You must insist that your body shop appraiser write an estimate using Original Equipment Manufacturer (OEM) parts instead of aftermarket parts. Don’t give in on this point, or you’ll be compromising your safety in that vehicle after it’s repaired.

Once you have an OEM estimate from your chosen body shop, you’ll compare it with the insurance company appraiser’s estimate. You’ll likely find that your estimate is higher in price than the insurer’s estimate. Negotiate from YOUR ESTIMATE, not the insurer’s estimate. Once you’ve gotten agreement on the scope of damages and the amount of repairs, you’re ready to settle that part of the loss.

Don’t sign off on the release until the repairs are completed and you have done and extensive test drive and inspection of the repairs. Once you’re satisfied, then you can consider signing off. Have your attorney review the form before you sign it.

Homeowners and Renters Appraisals

In a homeowners insurance loss, in which the dwelling itself is damaged, the claims adjuster will inspect the dwelling for damage. He will photograph the damage and take measurements. He will make notes of all of the damaged items, and note the quality of the building materials. He will note the cause of the damage, if it can be readily determined. All of that information is commonly referred to as the “Scope of Damages.”

You must get a restoration contractor of your own to inspect the damages and write an estimate. Don’t just accept the estimate of the claims adjuster.

It would be a good idea to have your contractor meet you and the adjuster at your home at the time of the inspection. That way, you can all look over the damage, and you, the adjuster and the contractor can agree on the scope.

There should be an agreement between you, the policyholder, the contractor, and the adjuster on the scope of damages. Likely, you won’t have a chance to accept the adjuster’s scope until he takes the information from his inspection back to the office and enters that information into his estimating software in his computer. Most adjusters will be able to print a copy of the scope and send it to you. You should insist on a written scope of damages from the adjuster.

Don’t sign anything without having your attorney review it FIRST.

Adjusters are human and sometimes miss damages. So do contractors. That’s why there should be an agreement on the scope of damages…before you ever begin discussing the cost of repairs.

Think about it another way. Let’s say you are going to build a new house. Your architect would have to make drawings and specifications of all of the materials that were going to be used to build that house. When it comes time to get bids from contractors, everyone bidding has the same information upon which to base their bid.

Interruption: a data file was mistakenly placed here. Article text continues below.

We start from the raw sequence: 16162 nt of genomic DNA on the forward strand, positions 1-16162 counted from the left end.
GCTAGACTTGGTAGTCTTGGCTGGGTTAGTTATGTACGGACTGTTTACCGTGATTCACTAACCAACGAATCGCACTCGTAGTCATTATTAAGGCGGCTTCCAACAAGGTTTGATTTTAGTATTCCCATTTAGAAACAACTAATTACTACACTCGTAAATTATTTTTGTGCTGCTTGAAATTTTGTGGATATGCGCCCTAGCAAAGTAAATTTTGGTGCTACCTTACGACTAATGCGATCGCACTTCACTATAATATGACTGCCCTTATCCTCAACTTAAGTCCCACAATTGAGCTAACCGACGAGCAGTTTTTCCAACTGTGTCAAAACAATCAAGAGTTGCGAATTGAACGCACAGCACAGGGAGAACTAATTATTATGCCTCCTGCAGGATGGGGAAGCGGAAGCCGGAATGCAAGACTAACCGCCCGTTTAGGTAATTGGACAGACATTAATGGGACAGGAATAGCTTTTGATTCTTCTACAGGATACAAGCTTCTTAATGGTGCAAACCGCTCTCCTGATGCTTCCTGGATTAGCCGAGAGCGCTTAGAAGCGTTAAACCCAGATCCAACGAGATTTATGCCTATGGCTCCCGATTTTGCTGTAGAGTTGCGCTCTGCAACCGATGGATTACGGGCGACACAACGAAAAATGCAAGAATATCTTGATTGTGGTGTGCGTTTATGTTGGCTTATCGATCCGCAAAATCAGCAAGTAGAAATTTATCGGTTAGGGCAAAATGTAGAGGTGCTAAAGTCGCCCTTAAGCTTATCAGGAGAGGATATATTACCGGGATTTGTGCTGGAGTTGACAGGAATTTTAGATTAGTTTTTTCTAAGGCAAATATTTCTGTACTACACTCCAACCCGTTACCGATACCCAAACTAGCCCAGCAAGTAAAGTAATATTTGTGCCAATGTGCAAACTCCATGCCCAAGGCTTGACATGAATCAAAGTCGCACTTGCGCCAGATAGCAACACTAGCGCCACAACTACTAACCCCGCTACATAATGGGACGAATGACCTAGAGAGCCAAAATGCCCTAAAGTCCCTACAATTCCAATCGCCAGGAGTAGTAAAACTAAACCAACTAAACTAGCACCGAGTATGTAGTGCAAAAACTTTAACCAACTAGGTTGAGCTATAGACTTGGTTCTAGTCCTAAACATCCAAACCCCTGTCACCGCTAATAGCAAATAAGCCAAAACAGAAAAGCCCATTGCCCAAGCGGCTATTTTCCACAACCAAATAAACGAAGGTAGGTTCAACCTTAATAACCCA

It’s no different when you’re getting bids and estimates in an insurance claim.

Once you have the scope of damages, you can then expect to receive the estimate from your contractor and the adjuster. The best way to handle this is to insist that the contractor and adjuster reach an agreement on the amount of the estimate. Once that’s done, the adjuster can report to the insurance company and have them pay the claim.

Contents, or Unscheduled Personal Property

Get a copy of a JC Penney catalog. Better yet, get two…one Fall/Winter, one Spring/Summer. Get your hands on as many other catalogs as you can find. As you look at the pages of the catalogs, you’ll remember the things that you had in your home. You will find hundreds or thousands of dollars in personal property that you likely would not have remembered owning. Not only will you remember dozens and dozens of items, but you’ll have a retail price from a reputable retailer right at your fingertips.

Please don’t misunderstand what I’m telling you to do here. I’m NOT telling you to write down items on your inventory list that you did not own. That’s fraud, and you can go to jail for fraud. I’m simply showing you a way to remind yourself of things long ago purchased, and possibly stored and forgotten. For example, how many parents bought a vaporizer to run in their children’s rooms at night when the young children were sick? That vaporizer might not have been used in years, but you owned it, and you have a right to collect for it under the terms of your policy.

When you have completed the Contents Inventory Worksheets, make copies and submit the copies to the claims adjuster.

In closing, remember this. All insurance claims adjusters and appraisers use estimating software these days. This software is a vast database of materials and labor for any kind of property. But many companies make a deal with the software designers to write software that undervalues the repair costs for the property. Consequently, when the appraiser uses that software, estimates for repair are consistently lower than the actual costs. That’s why you need your own estimates.

Take control of your insurance claims! Add hundreds or even thousands more dollars to your claim settlements!